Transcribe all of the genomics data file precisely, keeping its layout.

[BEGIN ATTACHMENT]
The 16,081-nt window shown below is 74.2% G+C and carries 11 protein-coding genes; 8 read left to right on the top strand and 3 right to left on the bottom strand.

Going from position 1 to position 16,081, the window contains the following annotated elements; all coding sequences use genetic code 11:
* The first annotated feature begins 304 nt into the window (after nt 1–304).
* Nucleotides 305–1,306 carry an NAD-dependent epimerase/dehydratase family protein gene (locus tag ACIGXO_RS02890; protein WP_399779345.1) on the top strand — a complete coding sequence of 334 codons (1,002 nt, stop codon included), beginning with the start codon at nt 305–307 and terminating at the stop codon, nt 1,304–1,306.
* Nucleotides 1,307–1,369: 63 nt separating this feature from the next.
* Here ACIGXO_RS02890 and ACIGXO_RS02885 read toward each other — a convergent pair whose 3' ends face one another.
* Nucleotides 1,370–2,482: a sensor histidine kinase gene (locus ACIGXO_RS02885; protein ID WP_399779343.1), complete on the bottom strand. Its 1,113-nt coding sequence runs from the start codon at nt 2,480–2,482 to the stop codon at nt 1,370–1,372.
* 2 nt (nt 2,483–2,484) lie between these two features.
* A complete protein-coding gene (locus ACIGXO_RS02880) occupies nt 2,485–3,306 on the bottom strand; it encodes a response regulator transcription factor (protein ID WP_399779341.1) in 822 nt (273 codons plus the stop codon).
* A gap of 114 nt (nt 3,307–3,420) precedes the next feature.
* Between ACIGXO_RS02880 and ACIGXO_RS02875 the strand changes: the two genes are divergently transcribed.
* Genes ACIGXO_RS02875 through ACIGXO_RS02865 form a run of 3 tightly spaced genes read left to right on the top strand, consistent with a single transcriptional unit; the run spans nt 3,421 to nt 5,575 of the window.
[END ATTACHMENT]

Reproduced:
The 16,081-nt window shown below is 74.2% G+C and carries 11 protein-coding genes; 8 read left to right on the top strand and 3 right to left on the bottom strand.

Going from position 1 to position 16,081, the window contains the following annotated elements; all coding sequences use genetic code 11:
* The first annotated feature begins 304 nt into the window (after nt 1–304).
* Nucleotides 305–1,306 carry an NAD-dependent epimerase/dehydratase family protein gene (locus tag ACIGXO_RS02890; protein WP_399779345.1) on the top strand — a complete coding sequence of 334 codons (1,002 nt, stop codon included), beginning with the start codon at nt 305–307 and terminating at the stop codon, nt 1,304–1,306.
* Nucleotides 1,307–1,369: 63 nt separating this feature from the next.
* Here ACIGXO_RS02890 and ACIGXO_RS02885 read toward each other — a convergent pair whose 3' ends face one another.
* Nucleotides 1,370–2,482: a sensor histidine kinase gene (locus ACIGXO_RS02885; protein ID WP_399779343.1), complete on the bottom strand. Its 1,113-nt coding sequence runs from the start codon at nt 2,480–2,482 to the stop codon at nt 1,370–1,372.
* 2 nt (nt 2,483–2,484) lie between these two features.
* A complete protein-coding gene (locus ACIGXO_RS02880) occupies nt 2,485–3,306 on the bottom strand; it encodes a response regulator transcription factor (protein ID WP_399779341.1) in 822 nt (273 codons plus the stop codon).
* A gap of 114 nt (nt 3,307–3,420) precedes the next feature.
* Between ACIGXO_RS02880 and ACIGXO_RS02875 the strand changes: the two genes are divergently transcribed.
* Genes ACIGXO_RS02875 through ACIGXO_RS02865 form a run of 3 tightly spaced genes read left to right on the top strand, consistent with a single transcriptional unit; the run spans nt 3,421 to nt 5,575 of the window.